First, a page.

Fractured Reservoir Characterization: From Diagenesis and Fracture Mechanics to Reservoir Permeability
This talk describes how core-based diagenetic observations and mechanical properties measurements can be used to constrain natural fracture network geometry and flow properties in clastic rocks. A methodology is described that starts with optical microscopy and SEM-based cathode luminescence, relating pore-space diagenesis to fracture-filling cements.
Geomechanical modeling of fracture pattern development and opening rate is constrained by anisotropic strain boundary conditions, mechanical layer thickness, and core-based fracture mechanics property measurements. Permeability calculations are made on a wide variety of fracture pattern geometries, including the effects of fracture pattern connectivity, heterogeneous aperture distributions, and the degree of aperture occlusion by mineralization. It is demonstrated that fractured rock permeability assessment can be improved with quantifiable geologic fracture attributes.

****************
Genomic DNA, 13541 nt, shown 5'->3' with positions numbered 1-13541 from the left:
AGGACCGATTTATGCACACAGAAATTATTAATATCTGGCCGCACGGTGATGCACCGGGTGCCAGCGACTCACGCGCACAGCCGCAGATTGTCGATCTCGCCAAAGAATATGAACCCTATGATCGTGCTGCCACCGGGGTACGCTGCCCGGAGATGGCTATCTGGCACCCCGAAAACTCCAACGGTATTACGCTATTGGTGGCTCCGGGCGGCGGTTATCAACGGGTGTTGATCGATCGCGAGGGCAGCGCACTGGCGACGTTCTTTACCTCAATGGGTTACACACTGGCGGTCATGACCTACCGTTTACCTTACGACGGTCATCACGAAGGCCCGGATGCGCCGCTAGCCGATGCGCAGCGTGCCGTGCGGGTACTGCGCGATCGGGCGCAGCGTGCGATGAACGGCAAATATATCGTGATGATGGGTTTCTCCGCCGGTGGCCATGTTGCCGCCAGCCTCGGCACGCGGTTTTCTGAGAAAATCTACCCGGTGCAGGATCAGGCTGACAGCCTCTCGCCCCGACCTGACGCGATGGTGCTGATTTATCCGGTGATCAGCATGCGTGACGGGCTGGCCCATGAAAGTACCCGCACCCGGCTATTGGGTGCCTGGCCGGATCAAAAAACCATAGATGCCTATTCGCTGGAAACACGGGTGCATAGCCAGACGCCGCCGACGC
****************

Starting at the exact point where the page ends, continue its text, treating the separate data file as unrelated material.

AAPG Search and Discovery Article #90073 © 2007 AAPG Foundation Distinguished Lecturer Series 2007-2008